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Rapid Fire or Patience?

Entry 862, on 2008-09-30 at 20:41:07 (Rating 1, Computers)

I listened to a podcast today where a new photography magazine was being discussed. The discussion went on to cover photography in general and especially whether the revolution from film to digital has really helped produce better images. One of the interviewees used a typical modern digital approach and the other used a more traditional one. Who is right? Has digital photography made the images we produce better?

First I will say what the big change is that digital photography has produced. Its simple really, people just take a lot more photos now because taking a photo is now essentially free where with film cameras each time you pressed the shutter it cost you about $1 (including film, developing and printing costs). So photographers can "blast away" rapid fire style at a subject and take 10 photos only one of which might be kept.

The old approach was to be patient and wait just for the right moment and then take the photo, and the more traditionalist photographer claimed this was a superior approach. But I seem to remember that, even in the days of film cameras, professionals would take plenty of photos to get just the right image.

The fact is that in many situations there are too many variables and the subject is too unpredictable to make just taking one photo a sure way to get a good image. Modern cameras can take 4 or 5 frames in a second so why not make use of that, especially for fast action photography which I often do at air shows and sports games. In the end its the final image which really counts. If it takes ten or a hundred frames to get one good image then why not?

Another subject discussed was whether photoshopping (this is a verb now, like googling, a sure sign of a successful product) images is acceptable. In the days of film many people did their own developing and printing where a certain amount of adjustment, contrast enhancement, cropping, etc could be done. It took a lot of skill and that somehow made it OK. Using Photoshop is a lot easier but using it well still requires skill. I have seen a lot of badly done enhancement which makes the image worse rather than better.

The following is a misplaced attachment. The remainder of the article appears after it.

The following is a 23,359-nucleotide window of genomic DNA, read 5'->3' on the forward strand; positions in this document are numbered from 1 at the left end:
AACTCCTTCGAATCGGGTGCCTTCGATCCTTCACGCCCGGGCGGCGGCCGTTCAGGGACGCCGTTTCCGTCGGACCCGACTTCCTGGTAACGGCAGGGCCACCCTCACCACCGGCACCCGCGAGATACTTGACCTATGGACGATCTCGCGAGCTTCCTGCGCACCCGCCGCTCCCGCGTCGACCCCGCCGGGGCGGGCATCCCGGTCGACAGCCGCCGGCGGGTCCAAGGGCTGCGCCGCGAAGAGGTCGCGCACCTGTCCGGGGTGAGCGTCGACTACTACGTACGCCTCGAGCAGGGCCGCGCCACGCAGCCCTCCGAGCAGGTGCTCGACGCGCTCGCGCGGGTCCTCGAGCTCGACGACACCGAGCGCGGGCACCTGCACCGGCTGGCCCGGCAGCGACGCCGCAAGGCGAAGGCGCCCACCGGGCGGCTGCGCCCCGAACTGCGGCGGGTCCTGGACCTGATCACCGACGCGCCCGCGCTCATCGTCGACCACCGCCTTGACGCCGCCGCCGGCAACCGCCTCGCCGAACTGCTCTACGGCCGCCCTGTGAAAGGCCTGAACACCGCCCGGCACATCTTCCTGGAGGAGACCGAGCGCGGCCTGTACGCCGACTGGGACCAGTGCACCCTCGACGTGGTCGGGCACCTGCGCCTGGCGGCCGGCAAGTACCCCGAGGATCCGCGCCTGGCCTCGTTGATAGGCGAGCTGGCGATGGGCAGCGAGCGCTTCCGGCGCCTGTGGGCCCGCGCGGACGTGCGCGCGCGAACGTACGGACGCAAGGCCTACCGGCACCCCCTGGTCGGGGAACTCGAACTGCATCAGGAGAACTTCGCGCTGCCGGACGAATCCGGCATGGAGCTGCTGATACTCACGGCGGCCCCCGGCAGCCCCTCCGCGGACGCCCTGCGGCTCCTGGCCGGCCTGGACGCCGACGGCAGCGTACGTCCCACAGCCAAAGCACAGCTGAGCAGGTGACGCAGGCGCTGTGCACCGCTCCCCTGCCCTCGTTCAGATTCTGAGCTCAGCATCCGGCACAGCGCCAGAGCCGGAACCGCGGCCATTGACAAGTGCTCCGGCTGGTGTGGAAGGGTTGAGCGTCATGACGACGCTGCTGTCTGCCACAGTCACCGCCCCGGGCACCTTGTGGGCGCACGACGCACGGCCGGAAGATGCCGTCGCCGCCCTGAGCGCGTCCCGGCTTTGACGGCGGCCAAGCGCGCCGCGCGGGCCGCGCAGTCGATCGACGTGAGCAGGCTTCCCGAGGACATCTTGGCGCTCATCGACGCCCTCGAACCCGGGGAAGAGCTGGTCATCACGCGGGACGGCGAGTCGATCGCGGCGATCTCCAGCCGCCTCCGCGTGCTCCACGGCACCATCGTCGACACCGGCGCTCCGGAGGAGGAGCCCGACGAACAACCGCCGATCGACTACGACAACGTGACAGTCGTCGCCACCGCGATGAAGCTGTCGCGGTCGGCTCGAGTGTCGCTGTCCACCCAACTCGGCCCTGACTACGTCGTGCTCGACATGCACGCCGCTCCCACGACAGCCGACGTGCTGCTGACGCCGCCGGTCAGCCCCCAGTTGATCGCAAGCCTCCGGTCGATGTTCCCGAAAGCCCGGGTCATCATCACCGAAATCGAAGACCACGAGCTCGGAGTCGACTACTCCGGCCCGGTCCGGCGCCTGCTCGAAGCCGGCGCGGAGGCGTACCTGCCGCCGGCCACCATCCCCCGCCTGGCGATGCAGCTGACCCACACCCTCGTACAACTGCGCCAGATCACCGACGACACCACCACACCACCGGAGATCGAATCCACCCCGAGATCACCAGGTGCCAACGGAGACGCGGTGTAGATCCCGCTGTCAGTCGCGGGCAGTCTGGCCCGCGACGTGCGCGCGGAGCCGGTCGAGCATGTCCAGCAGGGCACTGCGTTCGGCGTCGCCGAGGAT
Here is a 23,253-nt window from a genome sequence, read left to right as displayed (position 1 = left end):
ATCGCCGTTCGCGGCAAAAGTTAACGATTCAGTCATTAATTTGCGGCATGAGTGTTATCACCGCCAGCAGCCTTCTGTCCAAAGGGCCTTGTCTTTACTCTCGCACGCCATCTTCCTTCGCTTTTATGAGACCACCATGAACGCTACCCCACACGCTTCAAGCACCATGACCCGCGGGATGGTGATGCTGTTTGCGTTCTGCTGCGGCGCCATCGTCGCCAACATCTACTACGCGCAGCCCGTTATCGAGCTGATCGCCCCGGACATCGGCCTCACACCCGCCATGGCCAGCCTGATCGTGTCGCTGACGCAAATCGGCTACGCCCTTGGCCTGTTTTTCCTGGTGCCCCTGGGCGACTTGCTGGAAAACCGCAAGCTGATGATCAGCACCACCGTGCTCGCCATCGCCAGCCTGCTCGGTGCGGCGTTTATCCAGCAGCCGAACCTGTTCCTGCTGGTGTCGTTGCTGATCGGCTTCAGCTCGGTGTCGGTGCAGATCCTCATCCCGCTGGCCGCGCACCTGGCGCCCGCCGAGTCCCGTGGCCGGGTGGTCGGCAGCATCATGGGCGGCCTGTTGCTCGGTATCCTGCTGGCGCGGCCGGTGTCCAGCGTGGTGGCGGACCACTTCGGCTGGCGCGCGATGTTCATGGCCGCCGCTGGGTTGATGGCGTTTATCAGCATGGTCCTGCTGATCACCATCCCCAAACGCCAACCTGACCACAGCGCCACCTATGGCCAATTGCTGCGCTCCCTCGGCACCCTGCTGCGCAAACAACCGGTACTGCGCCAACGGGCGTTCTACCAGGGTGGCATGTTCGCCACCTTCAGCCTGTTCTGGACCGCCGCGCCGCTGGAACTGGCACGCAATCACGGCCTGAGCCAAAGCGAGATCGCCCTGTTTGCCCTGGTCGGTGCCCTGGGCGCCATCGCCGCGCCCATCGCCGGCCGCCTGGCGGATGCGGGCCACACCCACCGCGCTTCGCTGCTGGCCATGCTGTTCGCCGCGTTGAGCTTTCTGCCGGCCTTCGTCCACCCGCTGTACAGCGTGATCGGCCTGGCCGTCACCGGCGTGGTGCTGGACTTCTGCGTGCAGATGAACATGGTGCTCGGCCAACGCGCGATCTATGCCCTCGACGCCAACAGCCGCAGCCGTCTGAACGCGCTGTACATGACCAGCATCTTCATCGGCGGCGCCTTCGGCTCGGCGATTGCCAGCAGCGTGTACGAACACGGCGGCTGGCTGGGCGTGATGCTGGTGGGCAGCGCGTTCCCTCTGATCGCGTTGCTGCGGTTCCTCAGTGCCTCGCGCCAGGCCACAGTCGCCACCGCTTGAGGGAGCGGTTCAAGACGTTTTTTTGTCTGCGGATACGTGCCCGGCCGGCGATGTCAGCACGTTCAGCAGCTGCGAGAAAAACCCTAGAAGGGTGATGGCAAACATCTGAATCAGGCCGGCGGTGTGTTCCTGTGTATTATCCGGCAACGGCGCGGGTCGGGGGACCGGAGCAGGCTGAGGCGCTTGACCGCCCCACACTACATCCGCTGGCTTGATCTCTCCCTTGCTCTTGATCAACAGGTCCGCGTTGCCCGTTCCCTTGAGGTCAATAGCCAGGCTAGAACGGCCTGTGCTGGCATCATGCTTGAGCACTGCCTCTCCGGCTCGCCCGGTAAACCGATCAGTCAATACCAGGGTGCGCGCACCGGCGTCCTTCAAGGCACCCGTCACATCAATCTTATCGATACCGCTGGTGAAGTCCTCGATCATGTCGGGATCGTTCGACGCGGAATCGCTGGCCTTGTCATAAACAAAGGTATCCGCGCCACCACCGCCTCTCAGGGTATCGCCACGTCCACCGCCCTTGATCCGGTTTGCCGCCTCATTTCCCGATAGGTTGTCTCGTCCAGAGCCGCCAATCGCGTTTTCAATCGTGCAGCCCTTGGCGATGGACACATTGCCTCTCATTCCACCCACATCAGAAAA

So again this gets back to the end justifying the means. If the final image is really good does it matter if Photoshop has assisted in the process of creating it? This can be taken too far, of course, just like any process.

I take photos knowing that I will process them afterwards. For example, I always zoom out more than what I really want so that I can rotate and crop the image later. But nothing I do really changes the image because I just try to match it with the real subject. I know some people make far more major changes so that the final image doesn't look much like the original subject. That's their style and a perfectly reasonable one but its not a style I want to use myself.

The final issue I found interesting was if "fancy cameras" are important. Of course, having nice toys is a good thing in itself, but I have some images taken with compact cameras which are pretty good. On the other hand the ones I have taken with my dSLR are so much better on average. Having a good quality camera doesn't guarantee you will take good photos but it does mean that technical details (like lower noise, lower distortion, wider ranges of zoom, faster shutter response, better exposure and focus, which are all typical of SLRs) are less likely to be an issue which spoils an otherwise perfect image.

So I think the rapid fire approach does produce a better result. And I think using Photoshop to make reasonable adjustments and enhancements is a good idea. And, yes, having a fancy camera is a big advantage. But all of that won't guarantee good results without skill, patience, and that old favourite: being in the right place at the right time.


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